India will remain a market of the future for French companies
Christophe Lecourtier, CEO of Business France outlines the factors that make France an important investment destination for Indian businesses while highlighting some of the key sectors of collaboration between India and France post-Covid-19 pandemic.
What are some of the strategies being deployed to attract Indian businesses to France?
India is an important strategic partner for France, be it politics, trade, or investment. We at Business France, are in charge of promoting France towards Indian companies to set-up their business in the country and guide them with their expansion.
In our exchange with Indian companies, we have come to understand that there is often a gap between the perception and reality of France. Hence, we are actively bringing awareness about doing business in France through seminars, webinars and promotion campaigns on media and social networks. The recent pro-business reforms in France since the election of President Macron and the comparative advantages that France has to offer businesses, especially in the context of Brexit, have gone a long way in attracting FDI to the country.
We are also in touch with Indian companies on a daily basis to understand their requirements and offer them a free, tailor-made service to guide them accordingly, while keeping them posted about investment opportunities available in France.
What kind of Indian enterprises have set up a base in France?
Indian companies are significantly increasing their presence in France. 18 Indian business groups decided to invest or re-invest in our country in 2019, bringing the total number of Indian companies in France to more than 120, with a global employment level of 8,000 jobs.
Last year, Indian companies chose France not because of our dynamic domestic market but also as a European gateway to set-up their decision-making centres, production/manufacturing operations and logistics, in sectors like IT, automotive, aerospace, pharma, food and textile industries.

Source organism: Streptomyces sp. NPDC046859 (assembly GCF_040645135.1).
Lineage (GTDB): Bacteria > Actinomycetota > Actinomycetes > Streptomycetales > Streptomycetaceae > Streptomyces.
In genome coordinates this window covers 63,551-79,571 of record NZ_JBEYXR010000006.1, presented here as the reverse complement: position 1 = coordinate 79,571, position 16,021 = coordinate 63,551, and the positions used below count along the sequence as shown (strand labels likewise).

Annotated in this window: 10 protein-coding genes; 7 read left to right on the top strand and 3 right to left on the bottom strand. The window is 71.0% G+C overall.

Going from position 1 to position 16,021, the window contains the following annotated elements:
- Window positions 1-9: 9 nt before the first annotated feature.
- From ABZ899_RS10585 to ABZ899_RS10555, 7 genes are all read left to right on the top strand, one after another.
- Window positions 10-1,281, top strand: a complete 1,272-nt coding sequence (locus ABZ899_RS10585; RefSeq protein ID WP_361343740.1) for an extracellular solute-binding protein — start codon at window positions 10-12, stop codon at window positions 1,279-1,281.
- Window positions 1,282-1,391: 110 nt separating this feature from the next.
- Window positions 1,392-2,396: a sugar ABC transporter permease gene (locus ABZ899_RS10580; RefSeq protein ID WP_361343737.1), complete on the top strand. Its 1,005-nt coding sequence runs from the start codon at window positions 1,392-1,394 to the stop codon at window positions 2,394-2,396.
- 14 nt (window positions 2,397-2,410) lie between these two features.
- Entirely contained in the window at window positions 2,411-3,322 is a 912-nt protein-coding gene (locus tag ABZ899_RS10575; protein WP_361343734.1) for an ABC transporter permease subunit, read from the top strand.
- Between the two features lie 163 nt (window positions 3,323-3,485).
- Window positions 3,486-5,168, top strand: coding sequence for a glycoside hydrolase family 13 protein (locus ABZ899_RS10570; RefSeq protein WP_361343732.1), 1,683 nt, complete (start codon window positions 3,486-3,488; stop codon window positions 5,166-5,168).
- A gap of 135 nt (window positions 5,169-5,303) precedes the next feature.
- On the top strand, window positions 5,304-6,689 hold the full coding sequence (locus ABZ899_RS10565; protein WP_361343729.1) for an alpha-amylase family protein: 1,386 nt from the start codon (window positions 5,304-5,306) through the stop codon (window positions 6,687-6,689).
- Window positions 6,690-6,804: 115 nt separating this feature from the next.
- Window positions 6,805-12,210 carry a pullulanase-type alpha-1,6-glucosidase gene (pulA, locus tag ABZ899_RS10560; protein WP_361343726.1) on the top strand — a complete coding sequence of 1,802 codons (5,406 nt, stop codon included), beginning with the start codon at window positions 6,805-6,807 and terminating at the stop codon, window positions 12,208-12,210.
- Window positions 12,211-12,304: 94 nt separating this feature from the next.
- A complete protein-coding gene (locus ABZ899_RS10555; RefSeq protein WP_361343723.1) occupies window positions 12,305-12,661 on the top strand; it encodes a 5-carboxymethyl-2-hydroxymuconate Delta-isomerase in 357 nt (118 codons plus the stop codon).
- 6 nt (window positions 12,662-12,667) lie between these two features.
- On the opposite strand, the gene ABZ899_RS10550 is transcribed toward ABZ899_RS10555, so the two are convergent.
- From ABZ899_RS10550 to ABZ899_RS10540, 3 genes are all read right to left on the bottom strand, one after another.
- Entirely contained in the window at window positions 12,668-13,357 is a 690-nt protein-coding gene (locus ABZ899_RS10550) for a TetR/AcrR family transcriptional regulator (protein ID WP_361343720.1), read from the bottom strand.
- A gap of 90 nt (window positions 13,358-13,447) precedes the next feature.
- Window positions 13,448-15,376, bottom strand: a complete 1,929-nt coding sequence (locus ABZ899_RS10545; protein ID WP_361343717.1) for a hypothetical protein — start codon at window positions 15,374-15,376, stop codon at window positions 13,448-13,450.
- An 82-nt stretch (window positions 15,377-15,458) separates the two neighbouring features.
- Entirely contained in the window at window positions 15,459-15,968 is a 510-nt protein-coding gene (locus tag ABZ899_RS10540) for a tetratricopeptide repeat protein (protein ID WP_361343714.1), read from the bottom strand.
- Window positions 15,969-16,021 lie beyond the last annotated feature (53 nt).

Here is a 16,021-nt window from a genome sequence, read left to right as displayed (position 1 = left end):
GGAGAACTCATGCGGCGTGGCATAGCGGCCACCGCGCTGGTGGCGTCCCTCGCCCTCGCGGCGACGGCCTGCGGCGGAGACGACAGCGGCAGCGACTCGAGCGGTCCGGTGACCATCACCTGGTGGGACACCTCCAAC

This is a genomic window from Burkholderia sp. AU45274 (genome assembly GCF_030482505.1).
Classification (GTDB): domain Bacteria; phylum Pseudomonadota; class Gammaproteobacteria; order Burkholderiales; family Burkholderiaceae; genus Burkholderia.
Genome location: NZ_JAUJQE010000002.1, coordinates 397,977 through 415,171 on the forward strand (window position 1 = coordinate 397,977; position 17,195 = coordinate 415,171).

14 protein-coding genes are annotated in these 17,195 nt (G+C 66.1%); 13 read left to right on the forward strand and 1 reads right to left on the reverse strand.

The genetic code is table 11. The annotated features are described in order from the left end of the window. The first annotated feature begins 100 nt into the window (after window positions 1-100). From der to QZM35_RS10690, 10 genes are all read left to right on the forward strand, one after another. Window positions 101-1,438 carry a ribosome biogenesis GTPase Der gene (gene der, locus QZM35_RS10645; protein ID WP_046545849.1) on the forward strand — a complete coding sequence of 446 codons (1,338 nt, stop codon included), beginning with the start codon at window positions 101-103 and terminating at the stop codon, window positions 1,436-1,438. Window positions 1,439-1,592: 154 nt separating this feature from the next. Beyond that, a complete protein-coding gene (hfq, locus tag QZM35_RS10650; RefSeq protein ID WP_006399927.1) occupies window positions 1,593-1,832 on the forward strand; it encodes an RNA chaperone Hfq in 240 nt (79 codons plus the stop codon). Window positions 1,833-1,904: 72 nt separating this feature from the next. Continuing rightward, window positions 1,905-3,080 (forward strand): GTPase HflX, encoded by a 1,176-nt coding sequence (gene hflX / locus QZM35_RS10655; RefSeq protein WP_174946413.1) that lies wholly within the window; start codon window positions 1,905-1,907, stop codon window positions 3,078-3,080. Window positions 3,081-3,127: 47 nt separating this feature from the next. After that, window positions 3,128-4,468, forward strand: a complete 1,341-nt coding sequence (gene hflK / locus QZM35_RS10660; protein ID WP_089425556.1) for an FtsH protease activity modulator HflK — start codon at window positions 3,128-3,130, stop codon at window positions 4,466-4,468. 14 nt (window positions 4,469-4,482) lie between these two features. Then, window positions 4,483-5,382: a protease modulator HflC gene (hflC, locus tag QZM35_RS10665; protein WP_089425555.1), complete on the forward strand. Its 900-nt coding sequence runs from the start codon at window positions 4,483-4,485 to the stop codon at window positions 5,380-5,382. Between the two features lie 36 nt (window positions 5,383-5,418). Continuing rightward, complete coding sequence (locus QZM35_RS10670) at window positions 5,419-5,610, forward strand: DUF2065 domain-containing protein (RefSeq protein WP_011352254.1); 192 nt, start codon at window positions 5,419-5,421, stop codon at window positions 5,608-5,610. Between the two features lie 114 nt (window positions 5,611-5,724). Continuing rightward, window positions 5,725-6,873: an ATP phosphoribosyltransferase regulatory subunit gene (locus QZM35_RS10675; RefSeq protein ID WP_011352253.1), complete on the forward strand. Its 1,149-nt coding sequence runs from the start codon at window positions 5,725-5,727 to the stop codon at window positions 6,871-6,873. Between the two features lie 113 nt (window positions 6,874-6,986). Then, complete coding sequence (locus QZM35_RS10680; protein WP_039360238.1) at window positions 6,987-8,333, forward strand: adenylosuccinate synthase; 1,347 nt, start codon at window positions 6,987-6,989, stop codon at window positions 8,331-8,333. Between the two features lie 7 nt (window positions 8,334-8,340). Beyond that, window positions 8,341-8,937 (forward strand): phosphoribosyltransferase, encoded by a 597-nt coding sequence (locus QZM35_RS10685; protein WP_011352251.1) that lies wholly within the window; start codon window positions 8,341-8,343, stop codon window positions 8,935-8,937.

France not only attracts multi-sectoral conglomerates and big groups but also mid-size companies and promising Indian start-ups.
Here are the three Indian companies which chose France last year, respectively a start-up, a mid-size company and a big group:
– Dualeap: A start-up with innovative technology solutions, which decided to establish its European headquarters in Toulouse to develop and market its ClearBox aerospace solution.
– GeneStore: A specialist in genomics, which chose France for its first European site by taking over the cell biology research company ICDD, located in Provence-Alpes-Côte d’Azur, from where they are currently developing Covid-19 test kits to fight against the pandemic.
– Modi Group: Representing the famous Indian cosmetic brand, Colorbar, which acquired the French company, Provaine, brand holder of the customisable varnish, ‘La nail revolution,’ in Toulon.
What are some of the key sectors of collaboration between India and France post-pandemic?
Even prior to the end of the pandemic, we were already working on resuming the bilateral agenda in our areas of cooperation: blue economy, climate / environment, port infrastructure, digital, civil nuclear, armament, not to miss health sector and agro-food industries.